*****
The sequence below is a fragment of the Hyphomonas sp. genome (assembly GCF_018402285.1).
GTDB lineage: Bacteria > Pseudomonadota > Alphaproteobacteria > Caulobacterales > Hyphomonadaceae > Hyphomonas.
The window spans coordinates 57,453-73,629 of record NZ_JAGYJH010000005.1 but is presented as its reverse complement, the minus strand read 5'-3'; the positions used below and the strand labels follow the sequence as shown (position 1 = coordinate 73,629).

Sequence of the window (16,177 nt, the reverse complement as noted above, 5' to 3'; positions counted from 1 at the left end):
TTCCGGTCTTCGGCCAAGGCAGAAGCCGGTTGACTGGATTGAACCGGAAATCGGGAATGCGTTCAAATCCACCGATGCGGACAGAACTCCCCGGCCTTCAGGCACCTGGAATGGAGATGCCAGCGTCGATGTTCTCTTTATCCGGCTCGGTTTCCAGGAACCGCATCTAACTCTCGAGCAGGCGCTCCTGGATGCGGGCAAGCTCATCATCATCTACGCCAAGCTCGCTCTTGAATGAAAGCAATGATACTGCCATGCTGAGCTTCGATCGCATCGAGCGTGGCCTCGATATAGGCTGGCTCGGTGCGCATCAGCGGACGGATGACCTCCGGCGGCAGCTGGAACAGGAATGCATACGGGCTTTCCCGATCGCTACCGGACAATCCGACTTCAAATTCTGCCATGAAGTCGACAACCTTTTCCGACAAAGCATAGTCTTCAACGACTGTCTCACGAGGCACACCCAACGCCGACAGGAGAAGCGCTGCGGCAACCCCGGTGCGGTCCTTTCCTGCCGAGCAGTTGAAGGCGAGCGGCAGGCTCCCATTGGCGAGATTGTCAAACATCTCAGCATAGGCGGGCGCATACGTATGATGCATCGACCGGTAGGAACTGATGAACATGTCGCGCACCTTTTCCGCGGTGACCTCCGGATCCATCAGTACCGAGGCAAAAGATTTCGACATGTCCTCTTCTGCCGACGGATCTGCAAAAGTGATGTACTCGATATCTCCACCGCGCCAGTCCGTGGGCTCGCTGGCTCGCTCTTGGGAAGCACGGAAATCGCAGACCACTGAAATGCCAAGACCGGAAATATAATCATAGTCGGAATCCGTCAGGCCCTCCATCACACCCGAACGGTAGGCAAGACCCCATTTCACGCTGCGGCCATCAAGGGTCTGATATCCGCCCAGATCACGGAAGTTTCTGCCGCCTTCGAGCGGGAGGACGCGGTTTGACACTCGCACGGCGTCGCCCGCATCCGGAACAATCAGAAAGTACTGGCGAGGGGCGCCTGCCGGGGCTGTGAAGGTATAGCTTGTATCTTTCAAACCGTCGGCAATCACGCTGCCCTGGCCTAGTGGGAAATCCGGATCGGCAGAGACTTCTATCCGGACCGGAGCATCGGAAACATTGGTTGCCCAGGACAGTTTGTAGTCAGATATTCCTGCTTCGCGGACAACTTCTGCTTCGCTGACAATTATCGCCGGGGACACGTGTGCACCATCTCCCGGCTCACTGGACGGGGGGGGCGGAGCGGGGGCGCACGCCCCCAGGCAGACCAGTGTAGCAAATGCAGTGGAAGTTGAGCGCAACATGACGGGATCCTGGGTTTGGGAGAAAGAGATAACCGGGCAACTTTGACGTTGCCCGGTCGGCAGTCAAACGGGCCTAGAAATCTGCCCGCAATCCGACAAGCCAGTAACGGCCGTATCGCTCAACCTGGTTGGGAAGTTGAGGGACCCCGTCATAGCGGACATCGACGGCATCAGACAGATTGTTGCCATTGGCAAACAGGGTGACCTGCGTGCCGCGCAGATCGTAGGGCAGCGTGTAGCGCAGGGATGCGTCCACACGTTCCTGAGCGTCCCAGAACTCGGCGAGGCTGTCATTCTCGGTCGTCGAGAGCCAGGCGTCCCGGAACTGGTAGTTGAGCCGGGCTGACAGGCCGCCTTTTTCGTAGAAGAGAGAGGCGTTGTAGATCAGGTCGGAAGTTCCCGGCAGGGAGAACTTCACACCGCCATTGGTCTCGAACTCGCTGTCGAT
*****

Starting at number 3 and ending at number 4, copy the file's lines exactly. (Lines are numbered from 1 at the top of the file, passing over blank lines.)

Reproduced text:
The window spans coordinates 57,453-73,629 of record NZ_JAGYJH010000005.1 but is presented as its reverse complement, the minus strand read 5'-3'; the positions used below and the strand labels follow the sequence as shown (position 1 = coordinate 73,629).

Sequence of the window (16,177 nt, the reverse complement as noted above, 5' to 3'; positions counted from 1 at the left end):